Things look to be trending in the right direction academically. They might do so at a faster pace if those $3.8m were directed into the classroom, but that is a decision for the school board to make. Scottsdale Unified gets more total public funding per pupil than their charter school competitors, nothing is stopping them from moving into a more choice-based system similar to what we see in districts such as Phoenix Union and Vail through specialized magnet programs. The era of big-box schools appearing at the top of performance lists, even in highly demographically advantaged areas, has drawn to a close. Perhaps some of those 1/3 empty Scottsdale Unified big boxes could become full campuses hosting multiple schools.

The Great Recession took a toll on Arizona’s finances. Eventually real cuts to K-12 funding hit. Enrollment growth stalled for the first time since WWII, and high-quality charters seized the opportunity to obtain properties. It was a rough time to be running a school district. What doesn’t kill you makes you stronger, and all indicators show that Arizona has a better performing public school system now than ever. Enrollment growth, funding per pupil and most important of all academic performance are all up.

It would be mathematically impossible for Arizona to have been leading in statewide NAEP gains without the improvement of district scores. We need to keep it going, but AZMerit indicates that it kept rolling after the 2015 NAEP. #WeneedtoWinMOARRRRR


No Arizona Charters We’ve Got to Win MOARRRRR!!!!

September 14, 2017

(Guest Post by Matthew Ladner)

After the release of the 2017 AzMerit, the Arizona Charter School Association reported that 97% of the top 100 Local Education Agencies (LEAs) in terms of percentage passing the English Language Arts AzMerit exams were charters. I decided to check out the data for myself.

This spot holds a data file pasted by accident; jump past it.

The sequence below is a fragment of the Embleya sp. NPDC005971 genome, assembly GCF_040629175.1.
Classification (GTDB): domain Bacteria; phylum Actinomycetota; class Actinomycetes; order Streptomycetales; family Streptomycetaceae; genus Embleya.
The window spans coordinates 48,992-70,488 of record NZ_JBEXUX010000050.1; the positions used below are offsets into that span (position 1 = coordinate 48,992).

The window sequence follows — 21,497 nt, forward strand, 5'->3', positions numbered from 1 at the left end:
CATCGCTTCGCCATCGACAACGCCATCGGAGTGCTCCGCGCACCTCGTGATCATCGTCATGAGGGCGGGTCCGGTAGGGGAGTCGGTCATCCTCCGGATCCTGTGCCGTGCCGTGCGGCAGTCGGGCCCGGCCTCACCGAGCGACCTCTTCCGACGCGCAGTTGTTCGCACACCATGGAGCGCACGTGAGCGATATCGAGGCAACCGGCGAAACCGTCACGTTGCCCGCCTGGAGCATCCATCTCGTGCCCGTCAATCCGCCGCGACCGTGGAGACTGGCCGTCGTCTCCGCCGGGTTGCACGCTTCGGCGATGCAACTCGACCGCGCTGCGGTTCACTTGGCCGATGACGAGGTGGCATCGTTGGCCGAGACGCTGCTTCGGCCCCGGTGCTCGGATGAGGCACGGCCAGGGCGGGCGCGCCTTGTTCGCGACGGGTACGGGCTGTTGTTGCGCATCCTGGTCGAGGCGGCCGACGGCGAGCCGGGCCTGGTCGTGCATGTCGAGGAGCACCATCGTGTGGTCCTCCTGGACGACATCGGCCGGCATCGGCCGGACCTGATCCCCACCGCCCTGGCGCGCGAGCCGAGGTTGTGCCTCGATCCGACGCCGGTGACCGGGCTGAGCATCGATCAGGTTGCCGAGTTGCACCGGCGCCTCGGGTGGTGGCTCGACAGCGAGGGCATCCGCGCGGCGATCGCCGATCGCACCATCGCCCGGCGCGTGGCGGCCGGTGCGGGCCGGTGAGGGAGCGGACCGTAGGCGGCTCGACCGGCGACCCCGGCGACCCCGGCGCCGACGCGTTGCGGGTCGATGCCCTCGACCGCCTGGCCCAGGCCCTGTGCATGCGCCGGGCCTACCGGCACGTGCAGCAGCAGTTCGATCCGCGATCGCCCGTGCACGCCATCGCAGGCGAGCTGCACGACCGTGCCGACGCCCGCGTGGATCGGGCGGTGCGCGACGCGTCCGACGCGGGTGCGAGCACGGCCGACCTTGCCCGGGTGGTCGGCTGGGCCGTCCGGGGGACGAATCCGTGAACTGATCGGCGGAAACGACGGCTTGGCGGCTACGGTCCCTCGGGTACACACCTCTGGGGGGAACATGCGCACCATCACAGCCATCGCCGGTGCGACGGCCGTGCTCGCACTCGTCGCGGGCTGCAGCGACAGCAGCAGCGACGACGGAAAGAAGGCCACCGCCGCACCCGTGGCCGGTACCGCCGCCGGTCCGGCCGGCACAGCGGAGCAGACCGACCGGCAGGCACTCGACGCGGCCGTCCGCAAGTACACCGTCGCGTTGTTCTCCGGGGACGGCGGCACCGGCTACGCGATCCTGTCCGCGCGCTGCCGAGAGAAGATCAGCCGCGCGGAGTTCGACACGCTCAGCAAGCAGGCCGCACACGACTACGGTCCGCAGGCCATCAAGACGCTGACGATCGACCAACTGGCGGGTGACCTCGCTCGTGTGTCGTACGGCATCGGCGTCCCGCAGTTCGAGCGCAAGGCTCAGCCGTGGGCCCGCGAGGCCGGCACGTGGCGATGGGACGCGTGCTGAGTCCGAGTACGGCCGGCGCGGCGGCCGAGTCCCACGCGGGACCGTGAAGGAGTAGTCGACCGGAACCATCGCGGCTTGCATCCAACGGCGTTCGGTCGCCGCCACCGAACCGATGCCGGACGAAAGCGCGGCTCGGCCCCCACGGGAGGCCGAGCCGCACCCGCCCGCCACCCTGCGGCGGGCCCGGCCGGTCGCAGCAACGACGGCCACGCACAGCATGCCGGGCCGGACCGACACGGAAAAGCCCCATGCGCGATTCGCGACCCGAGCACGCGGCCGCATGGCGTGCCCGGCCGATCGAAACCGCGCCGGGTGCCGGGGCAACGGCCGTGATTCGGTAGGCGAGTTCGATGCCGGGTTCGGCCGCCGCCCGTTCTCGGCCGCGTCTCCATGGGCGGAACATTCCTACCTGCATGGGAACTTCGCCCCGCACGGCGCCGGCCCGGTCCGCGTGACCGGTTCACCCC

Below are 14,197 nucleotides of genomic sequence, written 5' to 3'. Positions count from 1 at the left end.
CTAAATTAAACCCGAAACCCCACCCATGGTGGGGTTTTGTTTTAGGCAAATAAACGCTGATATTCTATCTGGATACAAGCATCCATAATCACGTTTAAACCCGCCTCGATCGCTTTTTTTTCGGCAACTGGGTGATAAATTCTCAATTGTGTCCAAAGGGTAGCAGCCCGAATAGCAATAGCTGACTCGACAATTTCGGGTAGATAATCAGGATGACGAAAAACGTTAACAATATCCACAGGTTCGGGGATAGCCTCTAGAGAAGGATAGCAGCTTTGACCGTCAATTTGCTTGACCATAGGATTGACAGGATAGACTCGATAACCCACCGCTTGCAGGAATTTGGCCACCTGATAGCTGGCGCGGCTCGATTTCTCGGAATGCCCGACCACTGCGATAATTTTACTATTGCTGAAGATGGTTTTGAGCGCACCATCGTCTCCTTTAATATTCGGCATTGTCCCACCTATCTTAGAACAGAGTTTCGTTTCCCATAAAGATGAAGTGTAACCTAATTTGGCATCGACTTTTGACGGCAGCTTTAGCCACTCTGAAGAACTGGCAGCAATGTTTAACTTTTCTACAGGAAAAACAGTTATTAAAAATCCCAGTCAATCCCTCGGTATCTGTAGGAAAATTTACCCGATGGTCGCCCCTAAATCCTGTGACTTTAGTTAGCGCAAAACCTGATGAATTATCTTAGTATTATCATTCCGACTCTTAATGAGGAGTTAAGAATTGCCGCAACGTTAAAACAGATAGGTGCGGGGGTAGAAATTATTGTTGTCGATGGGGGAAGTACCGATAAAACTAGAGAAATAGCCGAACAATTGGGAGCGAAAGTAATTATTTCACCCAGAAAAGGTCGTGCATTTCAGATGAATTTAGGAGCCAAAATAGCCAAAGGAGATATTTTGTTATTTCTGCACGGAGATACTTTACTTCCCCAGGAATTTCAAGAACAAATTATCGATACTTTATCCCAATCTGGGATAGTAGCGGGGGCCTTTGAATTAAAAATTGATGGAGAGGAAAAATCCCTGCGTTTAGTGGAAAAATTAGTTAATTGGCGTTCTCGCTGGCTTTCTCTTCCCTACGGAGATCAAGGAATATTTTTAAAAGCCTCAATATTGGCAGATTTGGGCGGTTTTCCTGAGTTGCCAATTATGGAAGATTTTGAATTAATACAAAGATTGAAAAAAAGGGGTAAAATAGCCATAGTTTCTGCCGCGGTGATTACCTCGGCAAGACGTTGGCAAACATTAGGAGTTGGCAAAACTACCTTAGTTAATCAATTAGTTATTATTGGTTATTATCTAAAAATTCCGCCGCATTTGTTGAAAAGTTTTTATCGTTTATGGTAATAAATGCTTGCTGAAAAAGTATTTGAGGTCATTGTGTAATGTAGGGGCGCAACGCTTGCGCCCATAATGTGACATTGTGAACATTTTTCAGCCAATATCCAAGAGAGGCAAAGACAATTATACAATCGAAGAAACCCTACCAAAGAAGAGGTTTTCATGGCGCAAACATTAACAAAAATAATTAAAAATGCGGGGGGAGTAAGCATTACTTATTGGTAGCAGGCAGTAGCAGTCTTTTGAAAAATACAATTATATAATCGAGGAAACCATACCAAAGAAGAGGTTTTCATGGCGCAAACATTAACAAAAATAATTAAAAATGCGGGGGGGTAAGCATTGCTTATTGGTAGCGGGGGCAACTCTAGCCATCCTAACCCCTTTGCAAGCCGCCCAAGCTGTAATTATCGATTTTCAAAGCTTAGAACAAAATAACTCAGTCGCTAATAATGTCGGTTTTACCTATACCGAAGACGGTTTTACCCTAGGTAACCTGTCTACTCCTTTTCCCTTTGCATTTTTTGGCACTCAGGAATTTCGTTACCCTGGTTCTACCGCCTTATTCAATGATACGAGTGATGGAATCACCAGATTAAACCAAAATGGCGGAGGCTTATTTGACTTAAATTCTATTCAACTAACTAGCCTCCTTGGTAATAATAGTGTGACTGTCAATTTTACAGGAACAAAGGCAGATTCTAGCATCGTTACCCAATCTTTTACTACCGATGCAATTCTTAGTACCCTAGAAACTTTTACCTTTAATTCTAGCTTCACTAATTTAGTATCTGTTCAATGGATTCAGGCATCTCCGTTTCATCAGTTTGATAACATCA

This however may actually be “too much winning” given that most of the charter LEAs are individual schools, whereas a school district like Catalina Foothills is a multi-school district. I’ll let you ponder that holy mystery for yourself, but I ran the same numbers for individual campuses. The top 100 individual campuses were almost evenly split between districts and charters-51 district schools and 49 charters.

In 2012-13 (the last time NAPCS had data) charters only made up 24.5% of Arizona public schools, so it is plenty of winning to make up almost half of the top schools by ELA passing rate. I’m thrilled that scores continue to improve for both district and charter schools.


I’ve been CHAITED, been MISTREATED, when will wildly successful low reg charter sectors be loved?

September 7, 2017

(Guest Post by Matthew Ladner)

HT to Asness on the title

I stopped reading Jonathan Chait’s piece on charter schools when I came across this:

The most successful charter systems tend to be highly regulated, with controls to require high-quality operators and close down low-performing schools.

This statement is the precise opposite of the truth. High regulation charter sectors seem extremely adept at preventing charter schools from opening, but not much else. Meanwhile we have multiple examples of states with low NACSA scores for their charter laws but very promising student outcomes (Arizona, Colorado, Florida, Idaho, New Mexico, Utah).

Let me help you out JC:

The most successful charter systems tend to be highly lightly regulated, with controls competition to require high-quality operators and close down low-performing schools.

Happy to be of service. Carry on.


Arizona Low-Income Scores in Both Districts and Charters are Moving On Up

September 7, 2017

(Guest Post by Matthew Ladner)

The improvement in AZMerit scores looks broad and inclusive across subgroups. Economically disadvantaged students for instance show academic gains across school sectors in Arizona. Here is a look at the trends for 4th grade district students: